At Ohio State University, which must phase in three-year degrees beginning this fall, provost Joe Alutto says a three-year degree may be "misdirected for an institution such as ours." He told legislators last year that students who earned college credit in high school tend to add a minor or second major rather than graduate early."

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Photoblog: The City College of New York (via SCUP's North Atlantic Conference, April 2012)

Photoblog: The City College of New York (via SCUP's North Atlantic Conference, April 2012) | SCUP Links | Scoop.it
At this very moment, Julie Brown, Director of Client Services, is enjoying the SCUP 2012 Conference City College of New York Tour.
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#SCUP47 Presenter Heze Simmons Receives the 2011 Financial Executive of the Year Award

Simmons is presenting "Integrated Planning and Resource Allocation to Meet Changing Fiscal Realities" on Tuesday, July 10 at 10:45 am. Register for SCUP–47 by Monday, April 30 for early bird savings!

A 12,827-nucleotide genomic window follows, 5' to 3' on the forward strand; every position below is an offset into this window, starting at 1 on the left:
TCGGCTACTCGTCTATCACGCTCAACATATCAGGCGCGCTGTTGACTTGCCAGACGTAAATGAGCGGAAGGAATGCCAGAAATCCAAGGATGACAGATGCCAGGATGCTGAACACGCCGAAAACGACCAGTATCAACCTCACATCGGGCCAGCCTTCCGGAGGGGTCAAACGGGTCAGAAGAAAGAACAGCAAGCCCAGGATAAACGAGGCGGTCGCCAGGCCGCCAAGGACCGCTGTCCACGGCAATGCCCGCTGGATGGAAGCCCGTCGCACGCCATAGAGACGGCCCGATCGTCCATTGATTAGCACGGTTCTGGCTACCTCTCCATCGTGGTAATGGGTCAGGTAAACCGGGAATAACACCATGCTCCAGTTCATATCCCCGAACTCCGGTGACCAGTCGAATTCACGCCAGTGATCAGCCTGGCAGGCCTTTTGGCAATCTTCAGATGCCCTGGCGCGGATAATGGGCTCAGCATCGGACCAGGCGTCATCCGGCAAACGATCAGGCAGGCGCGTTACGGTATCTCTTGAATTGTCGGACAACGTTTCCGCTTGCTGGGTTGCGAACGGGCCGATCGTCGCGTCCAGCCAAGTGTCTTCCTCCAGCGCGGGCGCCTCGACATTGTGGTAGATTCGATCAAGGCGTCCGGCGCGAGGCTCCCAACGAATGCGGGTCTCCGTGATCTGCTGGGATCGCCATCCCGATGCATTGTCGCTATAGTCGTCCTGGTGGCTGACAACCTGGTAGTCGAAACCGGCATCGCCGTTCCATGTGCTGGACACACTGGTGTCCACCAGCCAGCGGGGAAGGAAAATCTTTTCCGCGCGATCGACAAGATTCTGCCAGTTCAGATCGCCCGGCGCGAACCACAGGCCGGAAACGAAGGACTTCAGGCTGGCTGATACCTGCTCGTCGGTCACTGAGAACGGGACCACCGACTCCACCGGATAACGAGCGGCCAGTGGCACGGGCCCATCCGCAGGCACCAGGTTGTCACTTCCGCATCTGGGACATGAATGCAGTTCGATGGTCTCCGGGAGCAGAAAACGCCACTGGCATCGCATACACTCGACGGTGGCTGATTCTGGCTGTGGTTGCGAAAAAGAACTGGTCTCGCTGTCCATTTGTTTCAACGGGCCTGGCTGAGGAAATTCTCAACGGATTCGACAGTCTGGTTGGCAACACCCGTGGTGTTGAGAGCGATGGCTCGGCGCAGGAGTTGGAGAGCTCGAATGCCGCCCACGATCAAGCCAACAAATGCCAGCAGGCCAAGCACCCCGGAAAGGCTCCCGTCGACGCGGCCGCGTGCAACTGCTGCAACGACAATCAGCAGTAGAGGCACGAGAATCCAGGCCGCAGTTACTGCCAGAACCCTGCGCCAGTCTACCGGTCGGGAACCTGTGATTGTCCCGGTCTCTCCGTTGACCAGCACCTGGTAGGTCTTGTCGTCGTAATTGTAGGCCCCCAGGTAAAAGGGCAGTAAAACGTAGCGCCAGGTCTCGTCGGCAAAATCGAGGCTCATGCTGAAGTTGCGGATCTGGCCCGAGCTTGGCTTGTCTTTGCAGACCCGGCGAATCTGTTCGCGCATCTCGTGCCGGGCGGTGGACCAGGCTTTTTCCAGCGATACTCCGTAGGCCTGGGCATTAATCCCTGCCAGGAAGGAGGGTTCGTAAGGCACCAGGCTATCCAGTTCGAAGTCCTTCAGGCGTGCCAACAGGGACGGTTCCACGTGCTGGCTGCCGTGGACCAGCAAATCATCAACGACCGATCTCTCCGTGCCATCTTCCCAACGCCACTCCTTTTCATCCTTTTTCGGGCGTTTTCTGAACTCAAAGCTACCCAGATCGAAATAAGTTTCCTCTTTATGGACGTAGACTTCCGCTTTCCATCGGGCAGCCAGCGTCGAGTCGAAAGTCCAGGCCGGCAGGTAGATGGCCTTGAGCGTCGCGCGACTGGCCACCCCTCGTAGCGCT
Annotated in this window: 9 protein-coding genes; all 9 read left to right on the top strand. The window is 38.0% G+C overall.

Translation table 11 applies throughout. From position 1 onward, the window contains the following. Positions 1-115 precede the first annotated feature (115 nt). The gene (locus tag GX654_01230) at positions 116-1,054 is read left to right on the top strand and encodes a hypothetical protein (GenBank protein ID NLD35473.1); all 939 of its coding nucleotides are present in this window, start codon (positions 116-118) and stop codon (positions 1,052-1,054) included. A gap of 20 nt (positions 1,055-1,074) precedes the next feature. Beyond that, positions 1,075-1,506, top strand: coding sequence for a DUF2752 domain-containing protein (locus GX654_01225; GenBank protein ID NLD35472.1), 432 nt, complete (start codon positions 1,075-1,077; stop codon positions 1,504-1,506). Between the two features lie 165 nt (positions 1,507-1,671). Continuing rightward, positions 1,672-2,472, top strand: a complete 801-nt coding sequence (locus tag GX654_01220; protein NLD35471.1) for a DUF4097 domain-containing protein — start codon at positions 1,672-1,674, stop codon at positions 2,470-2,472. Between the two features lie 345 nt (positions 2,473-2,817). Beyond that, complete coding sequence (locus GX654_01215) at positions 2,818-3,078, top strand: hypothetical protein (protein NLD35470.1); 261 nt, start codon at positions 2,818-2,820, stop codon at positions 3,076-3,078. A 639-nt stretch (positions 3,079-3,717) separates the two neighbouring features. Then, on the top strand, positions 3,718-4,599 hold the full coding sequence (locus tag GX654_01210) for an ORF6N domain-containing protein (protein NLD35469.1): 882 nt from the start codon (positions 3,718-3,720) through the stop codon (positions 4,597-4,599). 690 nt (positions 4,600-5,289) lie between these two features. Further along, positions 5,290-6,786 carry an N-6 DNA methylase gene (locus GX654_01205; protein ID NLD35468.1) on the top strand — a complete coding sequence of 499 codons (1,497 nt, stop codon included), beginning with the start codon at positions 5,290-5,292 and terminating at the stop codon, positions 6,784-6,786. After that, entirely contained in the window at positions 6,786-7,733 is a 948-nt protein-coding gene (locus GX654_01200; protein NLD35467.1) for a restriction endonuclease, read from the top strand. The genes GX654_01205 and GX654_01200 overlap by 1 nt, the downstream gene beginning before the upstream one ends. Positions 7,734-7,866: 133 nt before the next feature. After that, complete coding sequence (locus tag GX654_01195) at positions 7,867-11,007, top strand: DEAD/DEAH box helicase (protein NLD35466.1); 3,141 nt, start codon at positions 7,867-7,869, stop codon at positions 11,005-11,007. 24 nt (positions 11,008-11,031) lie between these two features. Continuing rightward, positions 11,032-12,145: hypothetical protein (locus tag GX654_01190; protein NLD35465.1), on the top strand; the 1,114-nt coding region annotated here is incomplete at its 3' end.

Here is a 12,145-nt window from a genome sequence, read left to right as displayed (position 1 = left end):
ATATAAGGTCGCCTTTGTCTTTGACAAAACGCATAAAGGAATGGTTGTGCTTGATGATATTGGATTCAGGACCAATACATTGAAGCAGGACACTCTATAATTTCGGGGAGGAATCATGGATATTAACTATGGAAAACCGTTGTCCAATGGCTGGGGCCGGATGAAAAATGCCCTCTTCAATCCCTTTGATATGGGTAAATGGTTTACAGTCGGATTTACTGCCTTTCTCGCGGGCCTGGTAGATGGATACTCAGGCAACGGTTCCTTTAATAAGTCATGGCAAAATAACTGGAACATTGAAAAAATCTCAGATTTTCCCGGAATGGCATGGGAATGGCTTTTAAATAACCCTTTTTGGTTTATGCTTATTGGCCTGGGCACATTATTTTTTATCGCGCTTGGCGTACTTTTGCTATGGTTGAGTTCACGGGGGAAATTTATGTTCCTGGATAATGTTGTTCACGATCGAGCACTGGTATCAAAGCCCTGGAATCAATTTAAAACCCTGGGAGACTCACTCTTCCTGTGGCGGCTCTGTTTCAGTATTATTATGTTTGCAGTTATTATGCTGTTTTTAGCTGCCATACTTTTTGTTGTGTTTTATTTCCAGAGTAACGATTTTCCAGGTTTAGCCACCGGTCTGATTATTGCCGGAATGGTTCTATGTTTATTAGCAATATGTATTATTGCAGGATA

"Rochester Business Journal and Financial Executives International award this distinction to individuals who make significant contributions to their organizations and the community during the past year. Heze was recognized for student focused financial decision making, empowering and developing employees and leading efforts for the very successful shuttle between campuses. Outside of MCC, Simmons was recognized for his contributions to Jefferson Avenue Childhood Development Center.


In an article in the Rochester Business Journal, Heze said 'I see this award as a tribute to my staff and an extension of all the hard work they do, too.'"

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Education in a Changing World: What's Next | Scholarship Deadline 3/19 for 4/11-13 NYC SCUP Conference

Education in a Changing World: What's Next | Scholarship Deadline 3/19 for 4/11-13 NYC SCUP Conference | SCUP Links | Scoop.it

Some of SCUP's regional events have professional development scholarships available. The deadline is now March 19 to apply for a scholarship for the April 11–13 NYC North Atlantic Regional event at CUNY. Learn more about the progam here: http://www.scup.org/NA12Scholarship-SM


SCUP Professional Development Assistance Scholarship

>> Deadline extended to March 19, 2012.